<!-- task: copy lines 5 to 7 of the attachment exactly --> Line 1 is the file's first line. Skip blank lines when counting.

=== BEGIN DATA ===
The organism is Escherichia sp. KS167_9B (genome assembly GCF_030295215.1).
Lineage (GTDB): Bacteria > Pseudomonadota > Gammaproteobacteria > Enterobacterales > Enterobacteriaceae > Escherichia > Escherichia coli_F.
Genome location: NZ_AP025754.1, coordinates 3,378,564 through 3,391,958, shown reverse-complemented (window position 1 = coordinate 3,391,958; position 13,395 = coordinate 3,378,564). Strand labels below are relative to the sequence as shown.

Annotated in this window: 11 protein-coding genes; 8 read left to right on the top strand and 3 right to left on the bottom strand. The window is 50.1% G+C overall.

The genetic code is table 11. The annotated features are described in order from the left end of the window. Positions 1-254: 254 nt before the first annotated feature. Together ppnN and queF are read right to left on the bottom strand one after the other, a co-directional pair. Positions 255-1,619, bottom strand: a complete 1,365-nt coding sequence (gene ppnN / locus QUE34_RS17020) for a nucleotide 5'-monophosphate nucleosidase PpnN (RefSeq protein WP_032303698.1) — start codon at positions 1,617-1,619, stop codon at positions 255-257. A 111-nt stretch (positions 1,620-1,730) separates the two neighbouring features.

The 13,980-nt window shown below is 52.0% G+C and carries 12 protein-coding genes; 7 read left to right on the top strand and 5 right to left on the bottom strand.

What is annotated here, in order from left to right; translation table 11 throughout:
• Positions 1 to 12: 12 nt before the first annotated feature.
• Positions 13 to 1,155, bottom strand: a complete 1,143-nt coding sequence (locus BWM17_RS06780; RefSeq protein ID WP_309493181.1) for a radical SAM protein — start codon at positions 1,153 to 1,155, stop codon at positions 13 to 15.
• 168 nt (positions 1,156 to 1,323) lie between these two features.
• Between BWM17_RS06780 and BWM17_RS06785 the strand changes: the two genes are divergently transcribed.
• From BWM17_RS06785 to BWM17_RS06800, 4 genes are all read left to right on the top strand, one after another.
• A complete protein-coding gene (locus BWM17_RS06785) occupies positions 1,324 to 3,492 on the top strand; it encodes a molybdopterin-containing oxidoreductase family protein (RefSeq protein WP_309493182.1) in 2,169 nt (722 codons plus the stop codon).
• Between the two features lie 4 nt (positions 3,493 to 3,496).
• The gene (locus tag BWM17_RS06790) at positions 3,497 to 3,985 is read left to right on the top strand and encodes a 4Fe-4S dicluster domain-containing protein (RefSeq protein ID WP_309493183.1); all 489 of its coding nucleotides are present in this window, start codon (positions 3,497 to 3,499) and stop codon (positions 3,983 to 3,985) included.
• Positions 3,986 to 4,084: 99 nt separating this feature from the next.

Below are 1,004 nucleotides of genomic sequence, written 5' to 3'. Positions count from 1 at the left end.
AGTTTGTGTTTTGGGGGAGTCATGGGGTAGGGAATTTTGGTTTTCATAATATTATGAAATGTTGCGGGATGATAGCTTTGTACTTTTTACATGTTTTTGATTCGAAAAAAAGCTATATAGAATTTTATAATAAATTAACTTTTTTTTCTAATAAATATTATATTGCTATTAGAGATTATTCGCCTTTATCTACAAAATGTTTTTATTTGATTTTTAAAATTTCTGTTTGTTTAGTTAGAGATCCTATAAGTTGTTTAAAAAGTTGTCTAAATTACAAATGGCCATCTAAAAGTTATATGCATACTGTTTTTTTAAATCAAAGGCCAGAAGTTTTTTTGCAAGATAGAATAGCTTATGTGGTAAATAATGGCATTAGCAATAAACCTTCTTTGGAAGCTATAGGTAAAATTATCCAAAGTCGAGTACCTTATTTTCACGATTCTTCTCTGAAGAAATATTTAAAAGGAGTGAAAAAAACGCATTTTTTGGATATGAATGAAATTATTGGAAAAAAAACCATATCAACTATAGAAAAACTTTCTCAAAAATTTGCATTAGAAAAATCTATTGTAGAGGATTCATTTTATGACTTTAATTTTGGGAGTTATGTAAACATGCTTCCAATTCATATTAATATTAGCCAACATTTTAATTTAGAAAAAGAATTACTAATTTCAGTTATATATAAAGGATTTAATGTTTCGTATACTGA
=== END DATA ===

The genetic code is table 11. The annotated features are described in order from the left end of the window. Positions 1-254: 254 nt before the first annotated feature. Together ppnN and queF are read right to left on the bottom strand one after the other, a co-directional pair. Positions 255-1,619, bottom strand: a complete 1,365-nt coding sequence (gene ppnN / locus QUE34_RS17020) for a nucleotide 5'-monophosphate nucleosidase PpnN (RefSeq protein WP_032303698.1) — start codon at positions 1,617-1,619, stop codon at positions 255-257. A 111-nt stretch (positions 1,620-1,730) separates the two neighbouring features.

The 13,980-nt window shown below is 52.0% G+C and carries 12 protein-coding genes; 7 read left to right on the top strand and 5 right to left on the bottom strand.

What is annotated here, in order from left to right; translation table 11 throughout: